written by: Matthew D. LaPlante
Our final morning began with a snow-spoiled lamentation: It had been 36 hours since the last gift from above. “Maybe,” I asked Eagle Point regular Tracy McMullin, “if we promise not to tell anyone else, could you take us to your secret stashes?”
“You don’t need that,” she laughed. “You can go to the main runs today and still find plenty of powder.”
By way of proof, she led us to Donner’s Descent. Sure enough, we were in dreamland. A day and a half after the last storm subsided, we were carving uncrossed lines down long stretches of a wide open main run.
[vc_media_grid grid_id=”vc_gid:1513367839924-7462910d-5622-9″ include=”22286,22285,22288″]
Thirteen resorts into our adventure, one thing had become very clear: No Utah ski area is like any other. But one resort is distinctly different from all the others. Far-south Brian Head, where we completed our journey, is a resort that feels like a perpetual party and a true escape from reality.
With most of the beginner and intermediate terrain coming off Navajo Mountain and packed into the center of Brian Head Mountain, it wasn’t hard to find a line to tuck into, without fear of plowing over a little grommet. Skier’s right, and then right some more, off Roulette lift, we found the aptly-named Wild Ride, and we might as well have been on the moon, for there was no one in sight and plenty of tracks left to be forged in two-day-later snow.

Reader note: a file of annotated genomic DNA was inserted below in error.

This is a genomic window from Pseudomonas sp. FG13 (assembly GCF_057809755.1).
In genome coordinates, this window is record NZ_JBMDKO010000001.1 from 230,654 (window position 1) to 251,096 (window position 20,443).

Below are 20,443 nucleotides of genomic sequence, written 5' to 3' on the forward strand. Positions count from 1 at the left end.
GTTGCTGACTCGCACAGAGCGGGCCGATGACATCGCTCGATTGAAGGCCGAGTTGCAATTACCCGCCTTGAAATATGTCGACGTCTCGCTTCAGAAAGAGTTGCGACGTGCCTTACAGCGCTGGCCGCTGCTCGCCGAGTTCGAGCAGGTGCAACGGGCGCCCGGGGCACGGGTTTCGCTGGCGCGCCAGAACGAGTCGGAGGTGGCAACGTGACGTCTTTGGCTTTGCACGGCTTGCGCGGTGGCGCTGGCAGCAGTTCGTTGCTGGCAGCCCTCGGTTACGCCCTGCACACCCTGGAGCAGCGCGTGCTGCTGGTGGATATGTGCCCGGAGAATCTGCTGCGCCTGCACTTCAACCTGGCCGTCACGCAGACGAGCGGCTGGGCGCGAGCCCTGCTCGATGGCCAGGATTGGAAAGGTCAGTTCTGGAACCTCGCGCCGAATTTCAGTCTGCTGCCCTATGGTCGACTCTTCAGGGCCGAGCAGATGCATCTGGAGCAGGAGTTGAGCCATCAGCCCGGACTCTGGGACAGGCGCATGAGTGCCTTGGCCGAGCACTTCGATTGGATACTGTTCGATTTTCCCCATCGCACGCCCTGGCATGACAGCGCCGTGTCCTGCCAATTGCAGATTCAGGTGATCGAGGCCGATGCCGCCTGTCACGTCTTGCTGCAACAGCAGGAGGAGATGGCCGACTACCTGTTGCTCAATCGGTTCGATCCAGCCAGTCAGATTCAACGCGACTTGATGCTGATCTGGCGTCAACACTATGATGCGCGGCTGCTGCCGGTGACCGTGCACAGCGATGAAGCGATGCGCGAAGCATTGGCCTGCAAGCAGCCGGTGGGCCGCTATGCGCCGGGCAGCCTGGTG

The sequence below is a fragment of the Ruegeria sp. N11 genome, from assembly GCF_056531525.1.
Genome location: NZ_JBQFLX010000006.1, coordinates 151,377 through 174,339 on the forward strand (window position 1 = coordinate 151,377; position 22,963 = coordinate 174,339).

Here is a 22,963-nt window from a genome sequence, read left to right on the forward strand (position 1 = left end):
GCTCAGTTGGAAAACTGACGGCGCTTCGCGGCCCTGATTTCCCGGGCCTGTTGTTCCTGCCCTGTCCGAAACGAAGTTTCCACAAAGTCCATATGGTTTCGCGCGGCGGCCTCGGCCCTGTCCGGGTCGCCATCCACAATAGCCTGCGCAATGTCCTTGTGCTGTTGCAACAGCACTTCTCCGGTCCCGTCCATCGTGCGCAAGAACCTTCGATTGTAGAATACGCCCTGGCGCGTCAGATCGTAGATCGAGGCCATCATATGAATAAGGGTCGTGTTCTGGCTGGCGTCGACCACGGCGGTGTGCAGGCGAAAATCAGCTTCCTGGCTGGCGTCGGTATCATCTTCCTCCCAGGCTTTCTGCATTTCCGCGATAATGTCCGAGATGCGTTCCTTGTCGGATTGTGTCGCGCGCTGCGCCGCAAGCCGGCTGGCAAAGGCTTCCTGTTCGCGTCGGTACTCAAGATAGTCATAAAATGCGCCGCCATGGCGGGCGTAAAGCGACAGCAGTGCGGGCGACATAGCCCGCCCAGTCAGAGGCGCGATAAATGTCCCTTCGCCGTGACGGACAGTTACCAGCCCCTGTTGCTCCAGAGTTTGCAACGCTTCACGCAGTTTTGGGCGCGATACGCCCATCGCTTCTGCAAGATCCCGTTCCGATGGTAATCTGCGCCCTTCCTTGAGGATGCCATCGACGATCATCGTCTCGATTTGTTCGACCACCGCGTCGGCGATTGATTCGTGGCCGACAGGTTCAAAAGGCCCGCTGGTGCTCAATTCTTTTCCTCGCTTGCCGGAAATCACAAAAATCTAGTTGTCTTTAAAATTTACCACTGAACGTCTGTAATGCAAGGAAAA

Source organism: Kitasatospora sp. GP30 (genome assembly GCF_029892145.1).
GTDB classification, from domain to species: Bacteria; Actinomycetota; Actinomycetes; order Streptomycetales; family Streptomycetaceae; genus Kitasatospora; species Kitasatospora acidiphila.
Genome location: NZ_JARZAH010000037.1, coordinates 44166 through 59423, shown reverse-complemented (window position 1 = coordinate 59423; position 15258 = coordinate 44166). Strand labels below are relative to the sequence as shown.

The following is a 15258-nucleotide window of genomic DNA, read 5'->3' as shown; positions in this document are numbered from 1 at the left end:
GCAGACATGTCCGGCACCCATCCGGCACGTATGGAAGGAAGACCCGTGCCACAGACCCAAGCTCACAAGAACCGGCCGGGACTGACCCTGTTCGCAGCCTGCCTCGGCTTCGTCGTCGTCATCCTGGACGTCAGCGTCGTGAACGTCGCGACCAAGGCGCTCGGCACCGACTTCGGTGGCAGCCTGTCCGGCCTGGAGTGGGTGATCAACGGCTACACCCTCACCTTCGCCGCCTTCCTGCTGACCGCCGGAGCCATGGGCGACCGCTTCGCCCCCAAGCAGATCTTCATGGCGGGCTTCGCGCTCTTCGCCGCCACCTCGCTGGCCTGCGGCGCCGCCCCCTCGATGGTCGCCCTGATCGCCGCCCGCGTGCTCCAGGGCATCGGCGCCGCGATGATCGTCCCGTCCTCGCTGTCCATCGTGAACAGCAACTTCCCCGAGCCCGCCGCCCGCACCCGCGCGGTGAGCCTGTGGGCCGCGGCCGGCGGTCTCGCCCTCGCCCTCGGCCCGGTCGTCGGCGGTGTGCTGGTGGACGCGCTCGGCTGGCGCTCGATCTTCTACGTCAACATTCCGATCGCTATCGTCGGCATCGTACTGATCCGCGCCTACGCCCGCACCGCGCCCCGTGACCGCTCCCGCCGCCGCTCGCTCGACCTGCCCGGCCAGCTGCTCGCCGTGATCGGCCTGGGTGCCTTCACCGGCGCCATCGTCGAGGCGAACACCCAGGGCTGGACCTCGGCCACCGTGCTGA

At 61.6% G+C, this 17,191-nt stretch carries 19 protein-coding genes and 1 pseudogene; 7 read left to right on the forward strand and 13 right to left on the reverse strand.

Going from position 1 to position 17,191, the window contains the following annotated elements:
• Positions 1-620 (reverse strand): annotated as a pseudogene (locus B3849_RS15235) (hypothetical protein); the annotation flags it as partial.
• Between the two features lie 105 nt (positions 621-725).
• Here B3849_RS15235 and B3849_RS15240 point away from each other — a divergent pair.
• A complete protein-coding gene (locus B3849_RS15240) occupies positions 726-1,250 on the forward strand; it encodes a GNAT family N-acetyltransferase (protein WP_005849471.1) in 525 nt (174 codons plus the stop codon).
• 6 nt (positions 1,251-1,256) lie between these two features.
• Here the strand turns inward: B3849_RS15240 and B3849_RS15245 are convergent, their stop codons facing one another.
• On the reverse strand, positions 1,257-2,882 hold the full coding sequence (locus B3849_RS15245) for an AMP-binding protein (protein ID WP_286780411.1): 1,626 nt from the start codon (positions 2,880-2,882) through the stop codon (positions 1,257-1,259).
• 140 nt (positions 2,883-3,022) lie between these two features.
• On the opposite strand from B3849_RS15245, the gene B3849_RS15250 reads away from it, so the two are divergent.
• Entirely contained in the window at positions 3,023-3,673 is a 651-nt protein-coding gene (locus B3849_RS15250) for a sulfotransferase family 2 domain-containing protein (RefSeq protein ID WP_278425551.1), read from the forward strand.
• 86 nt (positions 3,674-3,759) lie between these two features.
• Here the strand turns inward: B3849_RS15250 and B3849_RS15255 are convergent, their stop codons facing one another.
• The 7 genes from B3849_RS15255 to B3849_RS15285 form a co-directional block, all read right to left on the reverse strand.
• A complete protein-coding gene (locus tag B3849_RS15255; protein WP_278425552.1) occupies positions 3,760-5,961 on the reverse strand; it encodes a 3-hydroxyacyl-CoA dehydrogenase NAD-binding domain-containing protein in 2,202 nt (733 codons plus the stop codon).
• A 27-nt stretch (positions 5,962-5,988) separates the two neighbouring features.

And, with that, it was time to celebrate.
The beer at the Last Chair Saloon, packed with fellow revelers, flowed like snow from the Utah heavens. And the lit slopes, under dark mountain skies, beckoned for a few more runs. And more drinks awaited us at the Grand Lodge, where just about every Brian staffer seemed to head after work. And over whiskey and cigars, and standing beside the fires, we began to tell the stories we’ll tell again and again when we are old.
Our buckets were full.
See more inside our 2018 Jan/Feb Issue.